June 18, 2024
Leonardo Santos Simão

Secretary-General António Guterres (right) meets with Leonardo Santos Simão, Special Representative of the Secretary-General for West Africa and the Sahel and Chairman of the Cameroon-Nigeria Mixed Commission.

The Special Representative of the Secretary-General and Head of the United Nations Office for West Africa and the Sahel (UNOWAS), Leonardo Santos Simão, Thursday presented to the United Nations Security Council the latest report of the Secretary-General on the activities of UNOWAS. The report covers the period from 30 June 30 to 31 December 2023.

Addressing the members of the Security Council, Mr. Simão evoked the persistence of socio-political tensions, the growing insecurity in the Sahel with a worsening of the humanitarian situation and the deficit of education systems, as well as the negative impact of climate change on peace and security in the sub-region. “Despite the significant progress that has been made in consolidating democracy, the security situation and governance challenges remain major concerns,” he said.

Mr. Simão praised the successful conduct of the presidential election in Liberia, which “demonstrated the capacity of institutions to organize credible polls and to establish governments with constitutional legitimacy.” But, the current political tensions in Sierra Leone and Guinea-Bissau, following electoral processes, “reminded of the need to build the credibility of institutions and processes of democratic governance, in a sustained manner, failing which, underlying fragilities are always likely to resurface one way or the other,” he said.

In his statement, the Special Representative also expressed concern about the shrinking civic and political space in some countries of the subregion. “Regrettably, arrests of journalists and human rights defenders, as well as restrictions to internet access and freedom of the press, amongst other concerns, again fueled perceptions of a decline of the civic and political space in some countries,” he said, while stressing the importance of respecting fundamental freedoms, “including freedom of assembly and expression, to build trust between citizens and institutions.”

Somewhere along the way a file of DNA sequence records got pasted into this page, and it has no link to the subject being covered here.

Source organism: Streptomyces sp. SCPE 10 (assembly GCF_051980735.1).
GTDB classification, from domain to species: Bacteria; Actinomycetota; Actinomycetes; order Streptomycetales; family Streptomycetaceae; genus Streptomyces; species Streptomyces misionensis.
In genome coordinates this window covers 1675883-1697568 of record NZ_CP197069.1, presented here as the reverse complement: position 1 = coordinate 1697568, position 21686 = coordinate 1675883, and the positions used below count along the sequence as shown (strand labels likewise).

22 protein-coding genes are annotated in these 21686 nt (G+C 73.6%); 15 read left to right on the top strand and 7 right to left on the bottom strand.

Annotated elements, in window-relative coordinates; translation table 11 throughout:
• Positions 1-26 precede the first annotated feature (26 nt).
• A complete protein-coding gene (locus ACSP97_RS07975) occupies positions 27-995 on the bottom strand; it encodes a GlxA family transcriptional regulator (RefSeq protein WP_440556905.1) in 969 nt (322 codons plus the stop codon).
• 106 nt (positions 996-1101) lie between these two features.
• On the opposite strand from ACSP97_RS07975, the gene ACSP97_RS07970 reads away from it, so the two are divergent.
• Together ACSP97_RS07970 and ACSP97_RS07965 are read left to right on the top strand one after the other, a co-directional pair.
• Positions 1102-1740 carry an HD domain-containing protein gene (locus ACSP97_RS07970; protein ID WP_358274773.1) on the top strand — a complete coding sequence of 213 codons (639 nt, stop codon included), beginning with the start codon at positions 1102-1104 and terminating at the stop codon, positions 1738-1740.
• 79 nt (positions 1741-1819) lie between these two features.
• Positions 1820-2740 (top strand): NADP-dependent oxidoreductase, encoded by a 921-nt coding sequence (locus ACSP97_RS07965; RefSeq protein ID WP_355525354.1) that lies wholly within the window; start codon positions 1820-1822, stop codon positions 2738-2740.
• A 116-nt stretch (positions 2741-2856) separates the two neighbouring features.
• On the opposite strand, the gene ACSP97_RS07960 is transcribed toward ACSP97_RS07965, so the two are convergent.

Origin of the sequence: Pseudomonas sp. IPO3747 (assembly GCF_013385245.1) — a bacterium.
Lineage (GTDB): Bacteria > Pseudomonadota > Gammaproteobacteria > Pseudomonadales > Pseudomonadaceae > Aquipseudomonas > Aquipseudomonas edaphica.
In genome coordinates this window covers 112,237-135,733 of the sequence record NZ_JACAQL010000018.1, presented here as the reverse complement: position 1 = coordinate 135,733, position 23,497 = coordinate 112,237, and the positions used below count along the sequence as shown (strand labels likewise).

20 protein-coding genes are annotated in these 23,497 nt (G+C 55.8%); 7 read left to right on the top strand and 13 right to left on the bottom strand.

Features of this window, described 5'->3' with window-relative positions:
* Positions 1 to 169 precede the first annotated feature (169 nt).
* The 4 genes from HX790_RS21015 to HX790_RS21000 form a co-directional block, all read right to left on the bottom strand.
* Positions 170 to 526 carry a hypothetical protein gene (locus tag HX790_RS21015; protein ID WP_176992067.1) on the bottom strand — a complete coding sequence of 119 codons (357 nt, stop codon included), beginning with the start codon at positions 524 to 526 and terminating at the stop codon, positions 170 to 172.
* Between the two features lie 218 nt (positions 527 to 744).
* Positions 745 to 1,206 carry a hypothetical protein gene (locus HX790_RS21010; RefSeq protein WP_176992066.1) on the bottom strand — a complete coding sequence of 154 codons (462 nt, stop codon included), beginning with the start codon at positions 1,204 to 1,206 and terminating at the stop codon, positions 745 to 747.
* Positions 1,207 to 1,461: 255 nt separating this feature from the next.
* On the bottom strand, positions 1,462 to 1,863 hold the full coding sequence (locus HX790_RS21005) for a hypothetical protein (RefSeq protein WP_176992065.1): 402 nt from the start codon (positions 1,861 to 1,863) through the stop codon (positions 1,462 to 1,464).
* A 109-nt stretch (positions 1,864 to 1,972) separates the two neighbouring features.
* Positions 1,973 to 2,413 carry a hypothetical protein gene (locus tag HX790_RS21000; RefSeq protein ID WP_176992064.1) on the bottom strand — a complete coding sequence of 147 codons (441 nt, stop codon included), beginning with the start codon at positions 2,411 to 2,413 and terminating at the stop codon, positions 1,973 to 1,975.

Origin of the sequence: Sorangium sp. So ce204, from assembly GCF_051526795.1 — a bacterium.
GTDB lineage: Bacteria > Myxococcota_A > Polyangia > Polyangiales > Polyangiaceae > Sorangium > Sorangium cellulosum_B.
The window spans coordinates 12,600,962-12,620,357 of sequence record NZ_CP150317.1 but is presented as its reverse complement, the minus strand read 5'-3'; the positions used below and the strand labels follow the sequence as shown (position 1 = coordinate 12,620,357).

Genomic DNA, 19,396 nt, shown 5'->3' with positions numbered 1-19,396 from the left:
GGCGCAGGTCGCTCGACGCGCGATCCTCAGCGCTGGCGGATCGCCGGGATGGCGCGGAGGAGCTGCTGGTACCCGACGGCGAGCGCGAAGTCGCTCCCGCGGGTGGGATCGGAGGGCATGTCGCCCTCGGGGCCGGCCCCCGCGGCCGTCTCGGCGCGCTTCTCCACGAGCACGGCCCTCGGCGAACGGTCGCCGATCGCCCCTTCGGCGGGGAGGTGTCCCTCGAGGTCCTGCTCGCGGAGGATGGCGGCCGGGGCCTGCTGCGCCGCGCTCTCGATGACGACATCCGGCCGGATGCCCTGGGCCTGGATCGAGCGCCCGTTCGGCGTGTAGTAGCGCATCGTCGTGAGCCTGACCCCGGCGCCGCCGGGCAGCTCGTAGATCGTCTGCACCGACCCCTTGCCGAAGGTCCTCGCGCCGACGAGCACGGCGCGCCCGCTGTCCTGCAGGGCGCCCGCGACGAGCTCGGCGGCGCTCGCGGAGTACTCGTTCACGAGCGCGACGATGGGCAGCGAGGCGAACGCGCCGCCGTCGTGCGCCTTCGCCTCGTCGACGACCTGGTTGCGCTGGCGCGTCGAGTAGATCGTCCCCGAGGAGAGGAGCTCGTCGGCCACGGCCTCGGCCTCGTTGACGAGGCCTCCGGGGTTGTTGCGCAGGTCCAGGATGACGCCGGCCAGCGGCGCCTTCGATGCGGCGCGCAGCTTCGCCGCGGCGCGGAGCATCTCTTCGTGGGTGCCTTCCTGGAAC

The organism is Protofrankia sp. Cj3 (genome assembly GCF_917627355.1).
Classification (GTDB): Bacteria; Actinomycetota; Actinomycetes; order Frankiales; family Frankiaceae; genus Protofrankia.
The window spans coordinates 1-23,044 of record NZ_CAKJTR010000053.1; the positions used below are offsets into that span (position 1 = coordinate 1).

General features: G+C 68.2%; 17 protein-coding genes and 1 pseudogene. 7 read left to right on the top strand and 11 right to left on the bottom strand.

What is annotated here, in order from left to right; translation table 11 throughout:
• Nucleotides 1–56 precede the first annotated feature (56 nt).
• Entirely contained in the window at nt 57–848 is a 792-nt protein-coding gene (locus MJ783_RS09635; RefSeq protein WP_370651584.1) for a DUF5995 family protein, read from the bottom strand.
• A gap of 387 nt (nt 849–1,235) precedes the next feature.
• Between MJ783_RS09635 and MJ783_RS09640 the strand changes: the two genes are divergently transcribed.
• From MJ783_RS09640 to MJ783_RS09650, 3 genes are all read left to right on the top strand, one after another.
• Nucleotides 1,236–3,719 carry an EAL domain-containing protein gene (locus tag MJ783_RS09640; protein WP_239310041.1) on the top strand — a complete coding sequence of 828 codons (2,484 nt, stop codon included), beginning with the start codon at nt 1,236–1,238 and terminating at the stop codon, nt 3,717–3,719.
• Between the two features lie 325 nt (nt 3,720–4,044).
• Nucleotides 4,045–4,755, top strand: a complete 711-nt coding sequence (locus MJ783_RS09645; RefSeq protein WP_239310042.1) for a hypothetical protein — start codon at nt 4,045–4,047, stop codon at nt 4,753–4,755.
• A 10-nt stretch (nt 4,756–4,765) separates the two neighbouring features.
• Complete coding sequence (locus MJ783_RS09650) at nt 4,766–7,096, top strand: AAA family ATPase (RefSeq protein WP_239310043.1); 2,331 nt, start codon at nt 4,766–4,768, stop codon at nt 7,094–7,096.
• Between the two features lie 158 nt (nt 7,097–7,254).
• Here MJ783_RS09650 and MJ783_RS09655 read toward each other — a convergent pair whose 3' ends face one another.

Also on the political front, and in view of the ongoing transitions, Mr. Simão reiterated UNOWAS’ commitment “to continue advocating for dialogue to accelerate a return to constitutional order reflecting citizens’ aspirations and ensure transparency, inclusivity and respect for human rights in the management of the transition processes.”

The Special Representative referred to the worrying security and humanitarian situation, particularly in Burkina Faso, Mali and Niger. “Despite marginal improvements in some areas, the number of people in the entire central Sahel region requiring humanitarian assistance and protection has increased by eight per cent compared to 2022, now reaching 34.5 million people,” he said.

While acknowledging a stabilization, albeit precarious, in the Lake Chad Basin region thanks to the coordinated operations of the Multinational Joint Task Force, Mr. Simão warned of a possible “reconfiguration of regional security coordination mechanisms”, following the closure of MINUSMA, the departure of foreign forces from the Sahel and the uncertainty over the G5-Sahel. He also expressed his satisfaction with the measures taken by the Economic Community of West African States (ECOWAS) “to make fully operational its Priority Action Plan 2020-2024 to eradicate terrorism in the region.”

Speaking about the impact of climate change on peace and security in West Africa and the Sahel, it is “a reality that we cannot ignore,” he said, Mr. Simão briefed Security Council members on the results of climate risk assessments undertaken by UNOWAS which indicate that “climate change reinforces security risks by exacerbating inter-communal conflicts and social tensions.”

Mr. Simão called for a greater participation of women. “It is imperative that women take their place in decision-making bodies,” he stressed, while welcoming greater representation of women in legislative bodies in Benin, Côte d’Ivoire and Sierra Leone.

The Special Representative reiterated UNOWAS’ commitment to working with regional and international partners to consolidate much-needed peace, security and democracy in West Africa and the Sahel. “Against the multiple challenges, UNOWAS will stay the course and deploy its capacities, using good offices, urging for humanitarian access, and promoting the observance of human rights and the rule of law,” he pledged.